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Article #53 (214 is last): From: xx004@cleveland.Freenet.Edu (Atari SIG) Newsgroups: freenet.sci.comp.atari.product.8bit.zmag Subject: Z*Magazine: 11-May-87 #51 Reply-To: xx004@cleveland.Freenet.Edu (Atari SIG) Date: Fri Jul 16 10:08:22 1993 _____________________________________ ZMAGAZINE MAY HOT ATARI NEWS AND REVIEWS ISSUE 51 _____________________________________ May 11, 1987 _____________________________________ Zmag Staff: Publisher/Editor in Chief: Ron Kovacs Managing Editor: Alan Kloza Columnist: Eric Plent Asst Publisher: Ken Kirchner _____________________________________ This week in Zmagazine New Jersey <*> Commentary from JACG Zmag User Group of the Month. <*> JACG Newsletter and BBS info. <*> Zmag Flashback... Warner Sells Atari to Tramiel <*> Zmagazine Library This week we discuss ARC!! <*> Plent's Page Review of Koronis Rift <*> Compact Disk Update <*> Computer Predicts Future _____________________________________ Xx Zmag User Group of the Month ...Jersey Atari Computer Group... _____________________________________ ***An Editorial View*** from the JACG by Dave Noyes Editor - JACG Nesletter ------------------------------------- WHY A USER GROUP???? Two and one half years ago I purchased my first computer. It was an ATARI 800XL...supported by a TRAK ATD2 disk drive, a PANASONIC KXP-1090 printer and a SYLVANIA 13" color TV for a monitor. Believe me, I knew from nothing...when I got the package home - I didn't even have a DOS and, consequently, didn't get much accomplished. On my own, I discovered various books, and of course, ANTIC and ANALOG. In due course ( year later) I came across a JACG newsletter. A user group, I thought, "what a splendid idea". I bought the newsletter, attended the next meeting, joined the JACG...and I've been a member ever since. I would not be exaggerating to say that I learned more in the first two meetings that I attended than I did in my first year of ATARI ownership. I discovered a resource to answer every question that I had, learned where to buy and not buy, what to buy and not buy, and where to go and who to call when nothing with the ATARI was going right. If only I had known of JACG's existence when I first came into contact with ATARI! Now, through editing the JACG Newsletter...I can see first hand the dynamics of a user group - a GOOD user group. Symbiosis between those with a certain skill or knowledge, and those in need of that skill or knowledge. One in need at one point may very well be a purveyor of knowledge or skill at another point. There is give and gain - unselfishly. There is no "stupid" question, there is no "ridiculous" answer. From "just bought an ATARI" to a long time owner, from "400" to the "ST"... there is room for all, there is need for all - A USER GROUP - and the JACG sets well among the best of them. _____________________________________ Xx JACG Information ...Newsletter and BBS... _____________________________________ If you are interested in receiving the JACG monthly newsletter, or even interested in membership, please send a letter with your name, address, city, state, zip, home phone number, along with the date and prefrence of 1st class or third class mailing to: Robert P. Mulhearn 8 Crescent Road Pinebrook, New Jersey 07058 Membership for one year is $20.00. Add $6.00 if you chose 1st class mailing. Foreign memberships are $30.00 in US currency. For more information on the JACG, you can give them a modem call at (201) 298-0161. Stay in-touch with Zmag all this month for more information on JACG. _____________________________________ Xx Zmag Flashback .....Warner Sells Atari to Tramiel... _____________________________________ NEW YORK (AP)-- Warner Communications Inc. said today it sold the main parts of its loss-plagued Atari Inc. consumer electronics unit to a company led by Jack Tramiel, the former head of Commodore International Ltd. As a result of the sale, Warner said it expects to post a $425 million loss for the second quarter. Warner sold the home-computer and home-video segments of Atari, but retained its coin-operated games unit and other assets. Warner said Tramiel and his associates had invested $75 million in their new company, which acquired warrants giving it the option to buy 1 million Warner common shares in addition to the Atari assets involved. In exchange, Warner received $240 million in various debts of Tramiel's group. Warner also received warrants to acquire common stock of the new company, Warner said. Meanwhile, Warner said it would incur the $425 million second-quarter loss because of operating losses by Atari and because Warner reduced on its books the value of the Atari assets being sold. Atari, bought by Warner in 1976 for $27 million, made its video game "Pac-Man" a household name as the company led the video-game craze of the early 1980s. It also moved heavily into home computers. In 1982, Atari earned $323.3 million on sales of $2 billion, making it one of Warner's key profit centers. But then the video-game business -- scarred by bulging inventories, price cutting and declining consumer enthusiasm -- stalled and Atari's fortunes skidded. Last year, Atari lost $538.6 million on revenue of $1.12 billion, resulting in a net loss for Warner Communications of $417.8 million on revenue of $3.43 billion. Tramiel turned Commodore from a typewriter importer 25 years ago into the nation's leading maker of home computers. The New York-based company is estimated to account for more than 30 percent of the home-computer market. Tramiel stunned the industry last January by abruptly resigning, saying Commodore needed a more "professional executive" to take it over the $1 billion sales mark. Atari's red ink continued in the first quarter of this year -- its operating loss was $34.9 million, although Warner managed a profit of $30.9 million. Tramiel also issued a statement today saying, "Both the home-computer and video-game marketplaces continue, in my view, to offer great opportunities." _____________________________________ Xx Zmag Library ...ARC Discussion... _____________________________________ ARC-FILE.INF, created by Keith Petersen, W8SDZ, 21-Sep-86, extracted from UNARC.INF by Robert A. Freed. From: Robert A. Freed Subject: Technical Information for ARC files Date: June 24, 1986 Note: In the following discussion, UNARC refers to my CP/M-80 program for extracting files from MSDOS ARCs. The definitions of the ARC file format are based on MSDOS ARC512.EXE. ARCHIVE FILE FORMAT ------------------- Component files are stored sequentially within an archive. Each entry is preceded by a 29-byte header, which contains the directory information. There is no wasted space between entries. (This is in contrast to the centralized directory used by Novosielski libraries. Although random access to subfiles within an archive can be noticeably slower than with libraries, archives do have the advantage of not requiring pre-allocation of directory space.) Archive entries are normally maintained in sorted name order. The format of the 29-byte archive header is as follows: Byte 1: 1A Hex. This marks the start of an archive header. If this byte is not found when expected, UNARC will scan forward in the file (up to 64K bytes) in an attempt to find it (followed by a valid compression version). If a valid header is found in this manner, a warning message is issued and archive file processing continues. Otherwise, the file is assumed to be an invalid archive and processing is aborted. (This is compatible with MS-DOS ARC version 5.12). Note that a special exception is made at the beginning of an archive file, to accomodate "self- unpacking" archives (see below). Byte 2: Compression version, as follows: 0 = end of file marker (remaining bytes not present) 1 = unpacked (obsolete) 2 = unpacked 3 = packed 4 = squeezed (after packing) 5 = crunched (obsolete) 6 = crunched (after packing) (obsolete) 7 = crunched (after packing, using faster hash algorithm) (obsolete) 8 = crunched (after packing, using dynamic LZW variations) Bytes 3-15: ASCII file name, nul-terminated. (All of the following numeric values are stored low-byte first.) Bytes 16-19: Compressed file size in bytes. Bytes 20-21: File date, in 16-bit MS-DOS format: Bits 15:9 = year - 1980 Bits 8:5 = month of year Bits 4:0 = day of month (All zero means no date.) Bytes 22-23: File time, in 16-bit MS-DOS format: Bits 15:11 = hour (24-hour clock) Bits 10:5 = minute Bits 4:0 = second/2 (not displayed by UNARC) Bytes 24-25: Cyclic redundancy check (CRC) value (see below). Bytes 26-29: Original (uncompressed) file length in bytes. (This field is not present for version 1 entries, byte 2 = 1. I.e., in this case the header is only 25 bytes long. Because version 1 files are uncompressed, the value normally found in this field may be obtained from bytes 16-19.) SELF-UNPACKING ARCHIVES ----------------------- A "self-unpacking" archive is one which can be renamed to a .COM file and executed as a program. An example of such a file is the MS-DOS program ARC512.COM, which is a standard archive file preceded by a three-byte jump instruction. The first entry in this file is a simple "bootstrap" program in uncompressed form, which loads the subfile ARC.EXE (also uncompressed) into memory and passes control to it. In anticipation of a similar scheme for future distribution of UNARC, the program permits up to three bytes to precede the first header in an archive file (with no error message). CRC COMPUTATION --------------- Archive files use a 16-bit cyclic redundancy check (CRC) for error control. The particular CRC polynomial used is x^16 + x^15 + x^2 + 1, which is commonly known as "CRC-16" and is used in many data transmission protocols (e.g. DEC DDCMP and IBM BSC), as well as by most floppy disk controllers. Note that this differs from the CCITT polynomial (x^16 + x^12 + x^5 + 1), which is used by the XMODEM-CRC protocol and the public domain CHEK program (although these do not adhere strictly to the CCITT standard). The MS-DOS ARC program does perform a mathematically sound and accurate CRC calculation. (We mention this because it contrasts with some unfortunately popular public domain programs we have witnessed, which from time immemorial have based their calculation on an obscure magazine article which contained a typographical error!) Additional note (while we are on the subject of CRC's): The validity of using a 16-bit CRC for checking an entire file is somewhat questionable. Many people quote the statistics related to these functions (e.g. "all two-bit errors, all single burst errors of 16 or fewer bits, 99.997% of all single 17-bit burst errors, etc."), without realizing that these claims are valid only if the total number of bits checked is less than 32767 (which is why they are used in small-packet data transmission protocols). I.e., for file sizes in excess of about 4K bytes, a 16-bit CRC is not really as good as what is often claimed. This is not to say that it is bad, but there are more reliable methods available (e.g. the 32-bit AUTODIN-II polynomial). (End of lecture!) Bob Freed 62 Miller Road Newton Centre, MA 02159 Telephone (617) 332-3533 _____________________________________ Xx Plents Page ...Koronis Rift... _____________________________________ Koronis Rift Lucasfilm Games Division Created By Noah Falstein Atari Version Requires 48K RAM 24 Febrius, 2249 ---------------- "For three days your Scoutcraft has been traveling through empty space, on it's way from one forsaken part of the galaxy to another. You're a technoscavenger, making a living searching for abandoned technological systems - but for all the luck you've had in the past month, you might as well be an intergalactic drifter. Psytek, your Science Droid Analyzer, is monitoring the instruments. There isn't much to do - not much, that is, until suddenly Psytek flashes an urgent message:" "POWERFUL RADIATION FLUX DETECTED: COORDINATES 45:90 RELATIVE AZIMUTH AND ELEVATION." Powerful is right! Your instruments indicate rads in the ten thousand range. "Any idea what it might be?" you ask. "NEGTIVE. CHARTS INDICATE EMPTY SPACE FROM HERE TO STAR SYSTEM 583." And so the game goes. This is how you stumble on to the strange and little known planet called Koronis Rift... From movies to computer software, Lucasfilm has always been there with some of the best in entertainment for all ages. With the smash hit movie Star Wars, Lucasfilm started the ball rolling into the business. A few years ago Lucasfilm branched off once again and started the Lucasfilm Computer Games Division, bringing forth hit games such as BallBlazer, The Eidolon and this one, Koronis Rift. Koronis Rift places you in the pilot seat of a small land Scoutcraft, searching for the wreckage of abandoned technolgical systems that you can raid for old parts. Since these parts are worth something in the space junk market, you plan to sell them for credits. Of course, there are always SOME of the units that can be used for your ship. After all, you can expect the Guardian Saucers to put up a fight for those old abandoned hulks, since they are there to protect the Ancient technology from people such as you. Watch out! Two of them coming in! Shield at full power! Hellllpppp...! Enough of this. On to the actual program and game play. Koronis Rift is a little like the old Arcade program BattleZone. You pilot your ship over the scrolling playfield while shooting everything in sight (at least, all of the Guardians in sight...don't shoot the Hulks.) Since most of the time you will want the lowest level of play, the program will default to Rift 1. This level will give you a taste of the action without TOO many Guardians attacking. Drive around a bit to get used to the feel of the game. You will mostly need your trigger thumb, since you will almost always be attacked while trying to raid a hulk. The program will beep to let you know the Guardians are coming. You can move your target sight (a small crosshair) around the screen with the joystick. To fire, press the fire button. Now you are ready to play. Re-start the game and get to level one. You will be lowered to the planet by a tractor beam, controlled by Psytek the robot. When you hit the ground the game has started. Press your joystick up and you will start moving forward. Notice the large object in front of you. This is your first hulk of the game (they put it there to let you get the hang of the game faster). Run right up to the ship and stop by pulling the joystick backwards. Now pull down again and press the fire button. You should see a little cursor light up on either "Call Ship" or "Loot Hulk". Select "Loot Hulk" to send the little Repo-Tech Robot out. It will collect anything it can from the ship and return it to you. You can than place that module in to your ship's system now, or wait and have Psytek examine it later (by 'Calling' the ship). Let's have Psytek examine the module now to see what it is worth. Pull the joystick back again and select "Call Ship". The tractor beam will pull you in to the ship. The seen will change now, showing you Psytek and his work area. This is where you come to find the value of a module, or to replace a Repo-Tech Robot (in case you happen to shoot it...it can be done (hehe)). Position your cursor on the module you would like examined and press the fire button. Psytek will remove the unit from your ship and give you a status report of that unit's power level and value on the market. If you choose to sell that module, select "Disassemble" to get the credits. Now you can return to the game, save your position (in case you have a REALLY good game and would like return there the next time you play) load a saved position or quit the game. Overall, Koronis Rift is a fast paced game that will keep you at the joystick for hours. If you liked Battle Zone in the arcade, I would recommend this game to you. While not quite up to the Vector graphics of the arcade version, this will do very nicely. Highly recommended! Happy gaming!!! -- Eric Plent _____________________________________ Xx Compact Disk Update _____________________________________ Don't look now, but the new CD's you just purchased are already obsolete. That's right, it's almost as if little mischievous elves crept into the laboratories in the middle of the night and invented something better. Only the elves in this case work for Mobile Fidelity Labs. And what they've done is take your already-costly aluminum compact disc and coated it with a poly-carbonate bonded in pure gold. The latest in tip-toppermost of the poppermost sound innovation boasts increased lifespan, no sonic gaps, higher engraving and reading capabilities, and overall better quality. The elves at Mobile Fidelity Labs call it Ultradisc. Source: Copley Radio Network _____________________________________ Xx COMPUTER PREDICTS FUTURE _____________________________________ A Computer designed to analyze trends based on recent events, has scrapped it's own programming and started predicting the future. Some predicitons include: a new religion from the U.S., a 10th planet is discovered, superbeings from tibet and the usual Atlantis stuff and meteor crashes. A Dr. Gunter Telemann in East Germany reportedly told the magazine, "Tomorrow's Computer" the machine abandoned logic and started making wild guesses...just like a psychic. BELIEVE IT OR LEAVE IT! (strictly for laughs) Source: Copley Radio Network _____________________________________ Xx Zmag Weather Safety Report ...Tornado Safety Rules... _____________________________________ Tornado Safety Rules -------------------- WHEN A TORNADO APPROACHES -- YOUR IMMEDIATE ACTION MAY MEAN LIFE OR DEATH Seek inside shelter, preferably in a tornado cellar, underground excavation, or steel-framed or reinforced concrete building of substantial construction. Stay away from windows! IN CITIES OR TOWNS In Office Buildings -- Stand in an interior hallway on a lower floor, preferably in the basement. In Factories -- On receiving a tornado warning, post a lookout. Workers should move quickly to the section of the plant offering the greatest protection in accordance with advance plans. In Homes And Small Buildings -- Go to the basement or to an interior part of the lowest level (a closet, bathroom, or interior hall). Get under something sturdy. Mobile homes are particularly vulnerable to overturning during strong winds. Trailer parks should have a community shelter. Appoint a community leader responsible for constant radio monitoring during threatening weather or during watch periods. Leave mobile homes or vehicles and go to a substantial structure. If there is no shelter nearby, lie flat in the nearest ditch, ravine, or culvert with your hands shielding your head. IN SCHOOLS Whenever possible, go to an interior hallway on the lowest floor. Avoid auditoriums and gymnasiums or other structures with wide, free-span roofs. If a building is not of reinforced construction, go quickly to a nearby reinforced building or to a ravine or open ditch, and lie flat. KEEP LISTENING Your radio and television stations will broadcast the latest tornado advisory information. Call the Weather Service only to report a tornado. REMEMBER: Tornado watch means tornadoes are expected to develop. Tornado warning means a tornado has actually been sighted.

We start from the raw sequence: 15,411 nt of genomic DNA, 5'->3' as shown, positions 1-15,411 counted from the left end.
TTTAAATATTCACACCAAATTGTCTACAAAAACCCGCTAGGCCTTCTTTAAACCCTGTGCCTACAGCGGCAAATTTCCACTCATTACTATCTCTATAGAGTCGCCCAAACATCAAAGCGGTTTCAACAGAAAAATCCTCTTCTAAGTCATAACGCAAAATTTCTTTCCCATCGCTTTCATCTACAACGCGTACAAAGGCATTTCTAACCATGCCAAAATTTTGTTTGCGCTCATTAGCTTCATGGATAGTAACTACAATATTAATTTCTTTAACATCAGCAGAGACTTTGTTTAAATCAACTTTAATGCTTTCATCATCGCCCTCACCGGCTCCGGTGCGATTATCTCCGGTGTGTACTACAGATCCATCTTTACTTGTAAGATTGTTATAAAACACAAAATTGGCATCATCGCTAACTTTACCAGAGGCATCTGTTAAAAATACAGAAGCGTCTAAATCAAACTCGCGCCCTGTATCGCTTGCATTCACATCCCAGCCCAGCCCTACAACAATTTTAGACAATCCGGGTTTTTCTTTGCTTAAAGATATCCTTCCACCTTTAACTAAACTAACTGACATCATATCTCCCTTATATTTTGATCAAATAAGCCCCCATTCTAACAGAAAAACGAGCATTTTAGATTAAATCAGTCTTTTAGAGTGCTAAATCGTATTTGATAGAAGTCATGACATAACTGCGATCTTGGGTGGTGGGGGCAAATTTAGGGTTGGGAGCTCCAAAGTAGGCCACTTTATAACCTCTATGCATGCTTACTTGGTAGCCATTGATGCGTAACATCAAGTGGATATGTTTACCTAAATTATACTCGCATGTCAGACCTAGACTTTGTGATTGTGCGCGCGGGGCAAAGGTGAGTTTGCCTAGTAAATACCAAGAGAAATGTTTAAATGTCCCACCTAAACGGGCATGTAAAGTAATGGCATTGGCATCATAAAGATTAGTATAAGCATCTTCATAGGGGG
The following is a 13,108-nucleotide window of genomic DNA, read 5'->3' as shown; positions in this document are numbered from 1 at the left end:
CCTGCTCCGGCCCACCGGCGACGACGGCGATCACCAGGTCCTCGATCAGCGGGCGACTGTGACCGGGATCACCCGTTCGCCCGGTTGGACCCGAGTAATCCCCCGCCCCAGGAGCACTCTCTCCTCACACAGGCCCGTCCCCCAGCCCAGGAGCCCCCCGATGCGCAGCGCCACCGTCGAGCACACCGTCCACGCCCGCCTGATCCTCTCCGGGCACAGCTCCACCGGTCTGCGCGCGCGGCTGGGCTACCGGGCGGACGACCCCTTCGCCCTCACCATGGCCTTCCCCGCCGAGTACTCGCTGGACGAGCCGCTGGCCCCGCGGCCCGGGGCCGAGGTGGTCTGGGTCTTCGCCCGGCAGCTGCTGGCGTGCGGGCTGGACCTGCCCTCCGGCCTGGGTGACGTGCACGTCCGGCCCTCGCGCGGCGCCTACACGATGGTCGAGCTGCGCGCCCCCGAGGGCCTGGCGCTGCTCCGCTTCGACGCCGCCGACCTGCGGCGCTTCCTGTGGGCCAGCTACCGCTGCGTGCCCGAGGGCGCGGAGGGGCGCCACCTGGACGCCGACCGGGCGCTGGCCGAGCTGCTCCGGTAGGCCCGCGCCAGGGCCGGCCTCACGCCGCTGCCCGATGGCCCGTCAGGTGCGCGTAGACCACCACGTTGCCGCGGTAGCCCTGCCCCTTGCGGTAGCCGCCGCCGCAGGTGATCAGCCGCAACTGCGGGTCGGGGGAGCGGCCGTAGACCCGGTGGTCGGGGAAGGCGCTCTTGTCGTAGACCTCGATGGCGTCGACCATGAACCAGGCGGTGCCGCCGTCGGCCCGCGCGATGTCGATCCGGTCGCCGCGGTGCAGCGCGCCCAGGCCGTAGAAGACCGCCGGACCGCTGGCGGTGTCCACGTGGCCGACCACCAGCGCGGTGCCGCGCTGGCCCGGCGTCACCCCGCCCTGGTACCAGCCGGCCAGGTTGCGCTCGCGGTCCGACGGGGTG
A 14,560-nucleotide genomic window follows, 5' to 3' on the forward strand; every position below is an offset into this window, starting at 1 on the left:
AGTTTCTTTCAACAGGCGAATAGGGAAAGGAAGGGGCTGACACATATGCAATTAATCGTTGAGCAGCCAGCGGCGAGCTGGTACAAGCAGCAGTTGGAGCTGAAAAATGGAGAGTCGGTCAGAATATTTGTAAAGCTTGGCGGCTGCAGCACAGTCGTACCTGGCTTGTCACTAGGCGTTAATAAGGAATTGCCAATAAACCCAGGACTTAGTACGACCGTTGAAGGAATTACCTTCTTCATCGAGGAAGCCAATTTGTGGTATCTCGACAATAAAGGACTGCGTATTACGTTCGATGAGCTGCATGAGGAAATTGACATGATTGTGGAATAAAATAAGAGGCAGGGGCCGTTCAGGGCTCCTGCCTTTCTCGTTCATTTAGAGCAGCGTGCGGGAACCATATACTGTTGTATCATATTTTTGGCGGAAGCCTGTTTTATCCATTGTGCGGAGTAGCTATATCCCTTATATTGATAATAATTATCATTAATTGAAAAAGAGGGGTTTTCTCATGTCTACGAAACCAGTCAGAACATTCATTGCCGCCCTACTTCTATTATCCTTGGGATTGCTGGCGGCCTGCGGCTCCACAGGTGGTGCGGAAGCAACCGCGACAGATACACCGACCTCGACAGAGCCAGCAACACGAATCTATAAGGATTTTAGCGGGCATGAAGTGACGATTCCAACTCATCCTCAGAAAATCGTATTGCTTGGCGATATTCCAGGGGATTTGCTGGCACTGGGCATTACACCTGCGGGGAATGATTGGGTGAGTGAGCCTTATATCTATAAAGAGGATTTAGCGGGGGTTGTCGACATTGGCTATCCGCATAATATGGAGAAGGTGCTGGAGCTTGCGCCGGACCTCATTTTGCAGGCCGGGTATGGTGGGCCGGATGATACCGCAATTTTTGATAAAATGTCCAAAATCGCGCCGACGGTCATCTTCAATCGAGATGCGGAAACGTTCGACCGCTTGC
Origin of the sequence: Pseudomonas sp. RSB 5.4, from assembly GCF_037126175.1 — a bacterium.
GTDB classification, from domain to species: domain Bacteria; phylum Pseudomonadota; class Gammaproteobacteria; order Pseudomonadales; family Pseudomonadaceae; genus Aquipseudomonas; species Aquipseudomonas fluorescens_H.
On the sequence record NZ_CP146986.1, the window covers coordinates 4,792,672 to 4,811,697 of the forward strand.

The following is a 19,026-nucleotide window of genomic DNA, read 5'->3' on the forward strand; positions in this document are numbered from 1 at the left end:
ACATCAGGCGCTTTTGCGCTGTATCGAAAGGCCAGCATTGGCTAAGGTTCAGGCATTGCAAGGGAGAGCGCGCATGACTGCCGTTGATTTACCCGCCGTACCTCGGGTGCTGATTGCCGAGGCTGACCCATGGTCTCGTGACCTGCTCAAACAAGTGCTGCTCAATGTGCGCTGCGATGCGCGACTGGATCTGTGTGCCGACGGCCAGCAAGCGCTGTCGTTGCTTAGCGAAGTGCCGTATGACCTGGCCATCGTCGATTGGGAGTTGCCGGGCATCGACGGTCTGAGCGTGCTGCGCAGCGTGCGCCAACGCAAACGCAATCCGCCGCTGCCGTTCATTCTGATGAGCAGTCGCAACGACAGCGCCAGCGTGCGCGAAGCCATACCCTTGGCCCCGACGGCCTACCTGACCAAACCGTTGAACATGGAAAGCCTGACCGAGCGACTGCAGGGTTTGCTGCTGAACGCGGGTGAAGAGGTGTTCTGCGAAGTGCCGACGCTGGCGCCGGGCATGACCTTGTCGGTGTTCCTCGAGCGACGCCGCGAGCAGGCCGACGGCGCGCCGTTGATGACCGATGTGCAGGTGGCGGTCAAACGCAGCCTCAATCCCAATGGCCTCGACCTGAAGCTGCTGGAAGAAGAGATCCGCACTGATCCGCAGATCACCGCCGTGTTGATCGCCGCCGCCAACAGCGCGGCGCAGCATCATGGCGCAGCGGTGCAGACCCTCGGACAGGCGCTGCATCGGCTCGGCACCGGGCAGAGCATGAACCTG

_____________________________________ ZMAGAZINE May 1987 Issue #51 Please contribute!! _____________________________________ (c) Copyright 1987 Syndicate Services